3. Great information thanks for the tips! Did you end up going into the port and getting your car or did someone bring it out? Just wondering how that part worked out if I missed it in your article.

      • Nice dude! I didn’t realize until now how clean the paint and body is on your car. I’m going to bring an R32 for now and then in a couple years an R33. Thanks again.

  4. This is super helpful, especially now that cars already in the US are $25-$30k.

    Did Pacific do any type of inspection for you? Most auctions don’t let you drive the car first, so you’re kind of just hoping that there’s nothing seriously wrong with it right?

    Did you just use their auction tool from the US or go look at it in Japan? Do you mind sharing how much you paid for yours in JPY and the miles/condition?

    Thanks again man, love all the videos and will be making my own some time soon!

    • flowgoode

      They only did an inspection after the purchase of the car. They did a video and a bunch of pictures for me before the car was put on the boat. I used the online auction tool and they translated the inspection sheets for me. They also made recommendations, that helped me when trying to choose which cars to bid on. The care was a grade 4/B, which means grade of 4 with interior grade of B. It had 32k KMs on it. It was just over 2mil JPY.

      • Thanks for the reply man.

        I’m using Pacific’s auction tool to scope out the market, as I’m planning to make the purchase in the next couple months.

        I noticed there’s not very many 1987-1992 for sale, maybe a handful in the past month. How long did it take you to find yours?

        • It took me a couple months. Are you sure you’re looking under the right section? R32 GTR started in 1989 also. Just look under skylines and put in 2600 for the engine size. That should show you all GTRs.

  5. PhantomGTR

    Can you explain how the annual inspection and emission testing works for you since you have an imported and modified car? From what I understand, only if a car is registered as antique or classic, then it can be exempted from inspection and emissions. The R32 GTR’s I’ve seen around have normal registered plates, so I’m confused as to how it works especially if the car is modified. Thanks!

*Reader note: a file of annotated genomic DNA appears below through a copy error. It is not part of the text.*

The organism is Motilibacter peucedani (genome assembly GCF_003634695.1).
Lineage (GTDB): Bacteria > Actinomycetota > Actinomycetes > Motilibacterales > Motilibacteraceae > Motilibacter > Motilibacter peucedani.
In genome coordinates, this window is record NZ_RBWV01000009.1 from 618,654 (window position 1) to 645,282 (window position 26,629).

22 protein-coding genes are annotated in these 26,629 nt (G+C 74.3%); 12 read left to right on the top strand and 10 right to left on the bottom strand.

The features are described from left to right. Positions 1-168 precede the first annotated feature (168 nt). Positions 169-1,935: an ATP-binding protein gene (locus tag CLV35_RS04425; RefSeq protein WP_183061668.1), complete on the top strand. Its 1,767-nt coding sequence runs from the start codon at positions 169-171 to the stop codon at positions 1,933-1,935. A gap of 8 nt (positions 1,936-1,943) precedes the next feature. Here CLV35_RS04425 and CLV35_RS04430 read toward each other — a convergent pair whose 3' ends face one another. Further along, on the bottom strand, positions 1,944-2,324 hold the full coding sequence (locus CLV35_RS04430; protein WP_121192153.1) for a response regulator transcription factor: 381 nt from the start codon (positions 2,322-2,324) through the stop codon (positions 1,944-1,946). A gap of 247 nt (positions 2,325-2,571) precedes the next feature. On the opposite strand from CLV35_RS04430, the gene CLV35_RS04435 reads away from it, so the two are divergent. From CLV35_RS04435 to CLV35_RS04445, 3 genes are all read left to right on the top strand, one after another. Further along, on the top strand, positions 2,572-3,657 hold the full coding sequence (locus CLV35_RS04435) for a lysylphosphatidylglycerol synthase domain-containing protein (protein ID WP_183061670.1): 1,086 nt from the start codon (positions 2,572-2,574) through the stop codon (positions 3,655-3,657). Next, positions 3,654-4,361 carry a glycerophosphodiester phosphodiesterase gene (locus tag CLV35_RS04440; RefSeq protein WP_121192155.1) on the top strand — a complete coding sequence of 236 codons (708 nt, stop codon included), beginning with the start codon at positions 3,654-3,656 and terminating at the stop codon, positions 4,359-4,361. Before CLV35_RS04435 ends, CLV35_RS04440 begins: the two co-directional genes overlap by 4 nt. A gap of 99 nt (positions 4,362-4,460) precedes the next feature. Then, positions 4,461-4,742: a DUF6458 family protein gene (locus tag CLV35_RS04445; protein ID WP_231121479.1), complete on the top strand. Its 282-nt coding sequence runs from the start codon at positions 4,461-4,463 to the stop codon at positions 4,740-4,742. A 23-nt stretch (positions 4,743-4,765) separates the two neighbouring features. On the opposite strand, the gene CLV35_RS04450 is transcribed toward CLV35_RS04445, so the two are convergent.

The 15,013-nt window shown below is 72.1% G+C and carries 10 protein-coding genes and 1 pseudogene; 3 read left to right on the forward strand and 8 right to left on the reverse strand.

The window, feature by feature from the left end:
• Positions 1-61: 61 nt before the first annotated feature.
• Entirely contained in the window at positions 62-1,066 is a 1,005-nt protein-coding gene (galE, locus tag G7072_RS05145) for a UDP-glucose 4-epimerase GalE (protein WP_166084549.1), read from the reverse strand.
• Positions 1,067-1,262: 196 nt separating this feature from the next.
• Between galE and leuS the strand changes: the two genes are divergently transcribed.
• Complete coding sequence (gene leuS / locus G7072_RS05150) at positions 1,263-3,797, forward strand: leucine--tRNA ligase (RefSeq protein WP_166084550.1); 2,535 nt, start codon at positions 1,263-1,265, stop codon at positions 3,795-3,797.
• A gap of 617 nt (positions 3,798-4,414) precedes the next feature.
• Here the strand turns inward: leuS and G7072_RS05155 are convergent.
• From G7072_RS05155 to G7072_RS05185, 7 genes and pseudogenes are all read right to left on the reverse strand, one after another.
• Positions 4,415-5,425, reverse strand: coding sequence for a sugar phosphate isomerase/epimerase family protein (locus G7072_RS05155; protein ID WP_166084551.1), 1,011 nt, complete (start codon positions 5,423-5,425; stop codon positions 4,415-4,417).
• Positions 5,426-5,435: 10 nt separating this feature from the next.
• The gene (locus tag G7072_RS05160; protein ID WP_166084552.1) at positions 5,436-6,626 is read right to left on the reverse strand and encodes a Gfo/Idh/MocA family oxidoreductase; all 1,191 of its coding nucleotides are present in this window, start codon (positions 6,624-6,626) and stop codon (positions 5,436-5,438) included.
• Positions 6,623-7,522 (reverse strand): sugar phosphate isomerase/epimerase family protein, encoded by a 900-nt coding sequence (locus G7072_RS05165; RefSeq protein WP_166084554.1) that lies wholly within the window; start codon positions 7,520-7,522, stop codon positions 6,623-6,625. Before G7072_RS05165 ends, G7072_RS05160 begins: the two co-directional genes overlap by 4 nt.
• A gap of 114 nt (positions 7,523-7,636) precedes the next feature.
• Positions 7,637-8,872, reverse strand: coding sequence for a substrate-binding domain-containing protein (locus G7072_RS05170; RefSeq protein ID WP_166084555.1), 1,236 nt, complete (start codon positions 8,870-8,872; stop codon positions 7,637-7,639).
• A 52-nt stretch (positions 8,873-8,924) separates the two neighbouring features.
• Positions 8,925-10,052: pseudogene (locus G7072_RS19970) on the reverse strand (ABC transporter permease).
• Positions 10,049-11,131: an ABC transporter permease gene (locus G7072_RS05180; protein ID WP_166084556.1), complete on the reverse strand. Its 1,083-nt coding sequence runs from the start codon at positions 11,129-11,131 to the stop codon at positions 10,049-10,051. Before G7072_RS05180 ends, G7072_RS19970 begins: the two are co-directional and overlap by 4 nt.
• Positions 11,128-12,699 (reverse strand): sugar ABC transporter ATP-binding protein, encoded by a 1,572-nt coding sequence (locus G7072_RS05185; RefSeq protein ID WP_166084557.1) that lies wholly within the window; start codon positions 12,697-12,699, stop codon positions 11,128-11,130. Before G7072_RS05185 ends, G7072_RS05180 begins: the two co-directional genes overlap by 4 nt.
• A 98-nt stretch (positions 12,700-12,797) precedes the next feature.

• flowgoode

      From my understanding if you have normal plates you still need to have an inspection sticker. If you live in a county that requires emissions, that needs to be done as well. If you have antique tags, you don’t need either.

    • So you can get historic plates and inspections aren’t required with them. However, they’re mileage limits and daily driving is a no-no. You can get a ticket for daily driving historic registered vehicles.

      Some states offer general affidavits to omit the inspection for a short time, so you can register. For example, I live in Missouri and if the vehicle has not been in the state of Missouri for the 60 day period immediately preceding the date of
      application for registration; the initial inspection can be omitted. However you must get an inspection within 10 days after the vehicle enters the state. The affidavit will give you time to register and get tags, then drive it rather than paying to ship it home.

      • flowgoode

        Yup, you’re right. I have Antique registration on the car, as I do not daily drive it. And it does not need a state inspection in the state of Virginia.

        • I Just purchased an R33 GTR, which I will get Jul 2020. I’m still 50/50 on whether I want historic plates. Mo has a bill on review to eliminate mileage restriction. Right now its 1000mi annually and has to be annotated for each drive. I do plan on driving often during the spring/summer months.

          You think if you purchased another car from JPN you could do it w/o the customs broker?